Appeal judges to hear case of sex abuse artist
Cornish artist Graham Ovenden, who was allowed to walk free from court after he was found guilty of a catalogue of child abuse, will next week hear top judges rule on whether he should be behind bars.
The country's top law officer, Attorney General Dominic Grieve QC, says Ovenden's suspended sentence was too lenient and is asking Appeal Court judges to lock him up.
Ovenden, 70, was convicted of six counts of indecency and one of indecent assault, at Truro Crown Court in April. The offences dated back 40 years. Judge Graham Cottle gave him a 12-month jail term, suspended for two years.
The artist, of Barley Splatt, near Bodmin Moor, has had work exhibited in galleries across the world. He was described as "a paedophile" by prosecutors and had abused four children – now all adults – between 1972 and 1985 while they modelled for him.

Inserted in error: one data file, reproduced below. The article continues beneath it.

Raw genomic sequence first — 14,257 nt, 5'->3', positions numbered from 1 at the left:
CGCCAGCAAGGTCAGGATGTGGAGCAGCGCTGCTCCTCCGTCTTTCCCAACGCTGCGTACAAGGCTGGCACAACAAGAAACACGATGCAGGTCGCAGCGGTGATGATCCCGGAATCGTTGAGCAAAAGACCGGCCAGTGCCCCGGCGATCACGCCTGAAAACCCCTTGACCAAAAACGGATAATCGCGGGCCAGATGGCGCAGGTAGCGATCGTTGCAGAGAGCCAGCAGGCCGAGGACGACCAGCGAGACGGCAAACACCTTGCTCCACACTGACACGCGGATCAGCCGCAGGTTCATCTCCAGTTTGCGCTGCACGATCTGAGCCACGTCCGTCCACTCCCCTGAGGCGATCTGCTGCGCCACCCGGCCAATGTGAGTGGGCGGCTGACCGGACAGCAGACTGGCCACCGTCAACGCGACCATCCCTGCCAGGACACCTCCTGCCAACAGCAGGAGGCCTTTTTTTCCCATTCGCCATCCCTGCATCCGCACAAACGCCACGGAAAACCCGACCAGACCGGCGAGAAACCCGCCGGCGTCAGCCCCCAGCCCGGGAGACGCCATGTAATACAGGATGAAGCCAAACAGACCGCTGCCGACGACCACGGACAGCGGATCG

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Ovenden denied his crimes and forced his victims to give evidence in the witness box. A large number of prints by the artist were removed from the Tate Gallery's online collection following his conviction.
Sentencing, Judge Cottle said he had to consider Ovenden's age, health and the damage to his reputation as an artist which had been "severely tarnished".
But judges at London's Court of Appeal will next week consider the claim that Ovenden should get a substantial jail term.